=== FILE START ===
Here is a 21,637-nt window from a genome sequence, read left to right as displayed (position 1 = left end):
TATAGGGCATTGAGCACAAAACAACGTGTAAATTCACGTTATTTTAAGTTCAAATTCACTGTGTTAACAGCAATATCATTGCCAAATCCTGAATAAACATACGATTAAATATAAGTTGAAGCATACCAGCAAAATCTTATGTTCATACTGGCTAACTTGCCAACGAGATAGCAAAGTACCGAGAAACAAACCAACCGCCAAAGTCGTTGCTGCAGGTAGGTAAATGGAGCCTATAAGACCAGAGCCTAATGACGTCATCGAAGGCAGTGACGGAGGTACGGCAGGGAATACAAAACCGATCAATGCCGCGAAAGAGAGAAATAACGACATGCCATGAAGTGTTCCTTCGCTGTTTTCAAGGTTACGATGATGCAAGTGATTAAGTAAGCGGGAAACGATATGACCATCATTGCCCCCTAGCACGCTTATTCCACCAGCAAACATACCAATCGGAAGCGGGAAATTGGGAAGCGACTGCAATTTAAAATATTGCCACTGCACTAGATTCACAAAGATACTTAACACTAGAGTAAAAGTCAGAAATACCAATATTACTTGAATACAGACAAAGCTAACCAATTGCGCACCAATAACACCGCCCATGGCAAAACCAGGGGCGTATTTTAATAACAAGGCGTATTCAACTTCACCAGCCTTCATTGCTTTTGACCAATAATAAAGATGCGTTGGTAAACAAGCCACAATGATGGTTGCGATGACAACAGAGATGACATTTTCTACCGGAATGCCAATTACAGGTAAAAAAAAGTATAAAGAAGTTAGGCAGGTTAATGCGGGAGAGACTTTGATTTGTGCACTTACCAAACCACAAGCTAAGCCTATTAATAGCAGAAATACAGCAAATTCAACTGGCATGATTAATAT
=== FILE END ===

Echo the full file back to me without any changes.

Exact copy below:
Here is a 21,637-nt window from a genome sequence, read left to right as displayed (position 1 = left end):
TATAGGGCATTGAGCACAAAACAACGTGTAAATTCACGTTATTTTAAGTTCAAATTCACTGTGTTAACAGCAATATCATTGCCAAATCCTGAATAAACATACGATTAAATATAAGTTGAAGCATACCAGCAAAATCTTATGTTCATACTGGCTAACTTGCCAACGAGATAGCAAAGTACCGAGAAACAAACCAACCGCCAAAGTCGTTGCTGCAGGTAGGTAAATGGAGCCTATAAGACCAGAGCCTAATGACGTCATCGAAGGCAGTGACGGAGGTACGGCAGGGAATACAAAACCGATCAATGCCGCGAAAGAGAGAAATAACGACATGCCATGAAGTGTTCCTTCGCTGTTTTCAAGGTTACGATGATGCAAGTGATTAAGTAAGCGGGAAACGATATGACCATCATTGCCCCCTAGCACGCTTATTCCACCAGCAAACATACCAATCGGAAGCGGGAAATTGGGAAGCGACTGCAATTTAAAATATTGCCACTGCACTAGATTCACAAAGATACTTAACACTAGAGTAAAAGTCAGAAATACCAATATTACTTGAATACAGACAAAGCTAACCAATTGCGCACCAATAACACCGCCCATGGCAAAACCAGGGGCGTATTTTAATAACAAGGCGTATTCAACTTCACCAGCCTTCATTGCTTTTGACCAATAATAAAGATGCGTTGGTAAACAAGCCACAATGATGGTTGCGATGACAACAGAGATGACATTTTCTACCGGAATGCCAATTACAGGTAAAAAAAAGTATAAAGAAGTTAGGCAGGTTAATGCGGGAGAGACTTTGATTTGTGCACTTACCAAACCACAAGCTAAGCCTATTAATAGCAGAAATACAGCAAATTCAACTGGCATGATTAATAT